The design proposed is in response to a fictional brief which explores archaeology, geology and a place to physically connect with artefacts. The design proposes to re-purpose a vacant industrial unit on the Chessington Park industrial estate and convert it into a cultural centre, Lost to Time. This re-purposed unit will involve a 4m deep trench being excavated through the industrial unit, creating two independent spaces with new thick walls made of limestone and flint, with a voided channel separating them. The building will house historical artefacts that other museums have rejected, saving them from going to landfill which is their current destination. Not only will this scheme save objects of importance, but also provide the people of Tolworth and the wider community with somewhere to learn and tangibly experience their heritage.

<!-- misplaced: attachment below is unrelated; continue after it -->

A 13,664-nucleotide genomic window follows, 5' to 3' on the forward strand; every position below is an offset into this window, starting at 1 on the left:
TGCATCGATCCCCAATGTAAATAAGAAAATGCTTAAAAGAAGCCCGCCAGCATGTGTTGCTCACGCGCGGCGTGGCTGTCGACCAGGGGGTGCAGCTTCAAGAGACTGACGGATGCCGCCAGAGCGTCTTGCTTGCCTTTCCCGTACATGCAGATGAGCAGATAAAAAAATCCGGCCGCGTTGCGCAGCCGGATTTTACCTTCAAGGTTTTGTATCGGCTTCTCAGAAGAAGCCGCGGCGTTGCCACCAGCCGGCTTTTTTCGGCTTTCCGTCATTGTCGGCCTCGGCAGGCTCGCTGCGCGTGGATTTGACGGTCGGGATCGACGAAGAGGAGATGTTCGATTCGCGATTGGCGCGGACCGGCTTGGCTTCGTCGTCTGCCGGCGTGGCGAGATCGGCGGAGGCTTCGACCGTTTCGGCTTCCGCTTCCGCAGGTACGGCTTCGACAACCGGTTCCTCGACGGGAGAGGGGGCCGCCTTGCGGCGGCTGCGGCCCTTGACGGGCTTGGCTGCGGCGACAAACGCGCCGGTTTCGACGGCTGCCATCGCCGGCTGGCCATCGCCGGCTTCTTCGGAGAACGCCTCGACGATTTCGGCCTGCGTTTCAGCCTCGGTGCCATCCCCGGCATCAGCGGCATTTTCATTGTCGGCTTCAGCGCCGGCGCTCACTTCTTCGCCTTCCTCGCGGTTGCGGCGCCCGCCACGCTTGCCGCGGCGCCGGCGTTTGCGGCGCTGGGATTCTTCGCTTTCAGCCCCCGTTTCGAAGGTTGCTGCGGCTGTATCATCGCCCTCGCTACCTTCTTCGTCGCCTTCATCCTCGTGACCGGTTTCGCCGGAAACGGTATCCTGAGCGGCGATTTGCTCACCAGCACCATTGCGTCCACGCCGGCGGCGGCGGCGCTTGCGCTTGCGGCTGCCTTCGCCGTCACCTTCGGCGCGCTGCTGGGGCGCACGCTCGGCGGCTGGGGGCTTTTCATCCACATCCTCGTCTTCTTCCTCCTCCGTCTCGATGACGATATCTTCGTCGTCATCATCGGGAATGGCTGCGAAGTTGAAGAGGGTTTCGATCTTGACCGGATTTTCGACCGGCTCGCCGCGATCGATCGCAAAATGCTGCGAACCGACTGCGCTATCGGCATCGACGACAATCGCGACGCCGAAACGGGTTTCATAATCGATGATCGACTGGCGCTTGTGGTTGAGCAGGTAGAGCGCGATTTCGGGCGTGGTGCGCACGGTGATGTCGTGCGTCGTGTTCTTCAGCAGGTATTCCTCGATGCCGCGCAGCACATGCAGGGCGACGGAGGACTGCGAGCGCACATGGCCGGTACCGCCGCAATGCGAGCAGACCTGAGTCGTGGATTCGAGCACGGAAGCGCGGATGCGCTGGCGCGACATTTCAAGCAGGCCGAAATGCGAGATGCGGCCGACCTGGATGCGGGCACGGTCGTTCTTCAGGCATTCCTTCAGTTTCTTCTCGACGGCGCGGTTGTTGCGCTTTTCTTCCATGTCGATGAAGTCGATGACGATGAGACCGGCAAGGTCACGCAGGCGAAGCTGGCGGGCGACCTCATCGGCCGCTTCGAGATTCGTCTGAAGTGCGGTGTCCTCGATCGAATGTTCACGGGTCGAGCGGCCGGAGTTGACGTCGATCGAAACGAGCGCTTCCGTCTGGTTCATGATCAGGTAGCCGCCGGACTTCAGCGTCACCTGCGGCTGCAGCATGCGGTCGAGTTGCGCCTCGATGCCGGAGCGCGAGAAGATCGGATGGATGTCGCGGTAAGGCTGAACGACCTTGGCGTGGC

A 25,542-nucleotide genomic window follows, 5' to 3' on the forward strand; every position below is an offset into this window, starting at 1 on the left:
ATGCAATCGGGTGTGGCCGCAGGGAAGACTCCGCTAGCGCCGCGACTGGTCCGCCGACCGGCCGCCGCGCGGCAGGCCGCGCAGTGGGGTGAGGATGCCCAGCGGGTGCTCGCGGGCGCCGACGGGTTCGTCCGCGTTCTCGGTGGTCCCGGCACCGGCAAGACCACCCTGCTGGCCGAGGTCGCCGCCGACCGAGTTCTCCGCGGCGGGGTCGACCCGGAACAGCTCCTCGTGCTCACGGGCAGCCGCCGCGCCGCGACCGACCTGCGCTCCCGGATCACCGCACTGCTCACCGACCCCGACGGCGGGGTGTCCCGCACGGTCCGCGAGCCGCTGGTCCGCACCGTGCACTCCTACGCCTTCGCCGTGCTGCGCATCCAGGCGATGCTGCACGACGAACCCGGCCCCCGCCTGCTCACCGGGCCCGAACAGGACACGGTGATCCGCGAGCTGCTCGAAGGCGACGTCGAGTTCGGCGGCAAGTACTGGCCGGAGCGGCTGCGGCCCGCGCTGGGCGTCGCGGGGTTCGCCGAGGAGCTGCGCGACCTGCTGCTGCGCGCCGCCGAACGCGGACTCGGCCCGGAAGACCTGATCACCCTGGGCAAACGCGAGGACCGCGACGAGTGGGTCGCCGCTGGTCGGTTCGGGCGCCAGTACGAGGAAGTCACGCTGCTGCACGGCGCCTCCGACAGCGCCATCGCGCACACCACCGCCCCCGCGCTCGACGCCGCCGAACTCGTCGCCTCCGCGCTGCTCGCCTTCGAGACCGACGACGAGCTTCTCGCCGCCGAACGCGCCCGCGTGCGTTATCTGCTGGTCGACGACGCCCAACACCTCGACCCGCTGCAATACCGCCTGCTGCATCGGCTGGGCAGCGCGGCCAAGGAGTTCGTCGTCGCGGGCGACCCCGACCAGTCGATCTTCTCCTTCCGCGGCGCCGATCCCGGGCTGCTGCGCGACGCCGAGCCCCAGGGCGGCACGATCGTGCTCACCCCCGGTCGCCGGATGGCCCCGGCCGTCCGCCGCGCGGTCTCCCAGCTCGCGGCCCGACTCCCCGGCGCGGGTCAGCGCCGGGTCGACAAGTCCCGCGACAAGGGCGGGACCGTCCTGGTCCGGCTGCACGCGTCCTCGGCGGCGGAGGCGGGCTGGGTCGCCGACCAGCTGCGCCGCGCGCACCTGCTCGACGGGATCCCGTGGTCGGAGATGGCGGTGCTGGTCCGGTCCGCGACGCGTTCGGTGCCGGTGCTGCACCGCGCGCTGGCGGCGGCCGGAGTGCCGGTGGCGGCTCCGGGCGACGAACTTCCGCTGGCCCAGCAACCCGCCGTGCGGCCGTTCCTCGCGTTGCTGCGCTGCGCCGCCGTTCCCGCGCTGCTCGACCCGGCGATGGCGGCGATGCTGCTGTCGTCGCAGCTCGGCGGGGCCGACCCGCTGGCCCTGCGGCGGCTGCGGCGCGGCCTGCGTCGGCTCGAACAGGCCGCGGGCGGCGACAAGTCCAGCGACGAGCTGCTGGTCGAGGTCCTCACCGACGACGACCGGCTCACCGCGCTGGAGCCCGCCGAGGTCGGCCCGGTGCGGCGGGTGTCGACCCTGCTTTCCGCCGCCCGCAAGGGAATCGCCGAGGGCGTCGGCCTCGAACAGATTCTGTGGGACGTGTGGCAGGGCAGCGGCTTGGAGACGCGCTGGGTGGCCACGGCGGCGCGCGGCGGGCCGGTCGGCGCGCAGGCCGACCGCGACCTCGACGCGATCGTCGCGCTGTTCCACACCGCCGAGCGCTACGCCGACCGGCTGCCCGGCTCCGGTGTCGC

I imagined that the client, Recycle Archaeology, has asked for a space to promote these found objects and to connect the concepts of archaeology with geology. The discarded museum objects represent the archaeology and the proposed 4m deep trench in which the museum will be cited represents the geology. Through the layering of the Geology, the cultural and material remains left behind by human civilisations over periods of time are revealed. ‘The client’ requested a space where people can connect to the past, present and future, and learn the importance of surveying, excavating, recording and preserving. It is this request that Lost to Time will provide a space for archaeological digs within Tolworth Court Farm Fields, for people to slowly uncover the past and preserve it for the future using the workshops for preserving and documentation rooms. Upon completion of the recording stage, artefacts will be exhibited in the museum area.
    Lost to Time is positioned on the edge of an Industrial estate, boarding Tolworth Court Farm fields which contains a Roman road and is boarded by a chalk stream, the Hogsmill river. The reconstruction uses limestone and flint.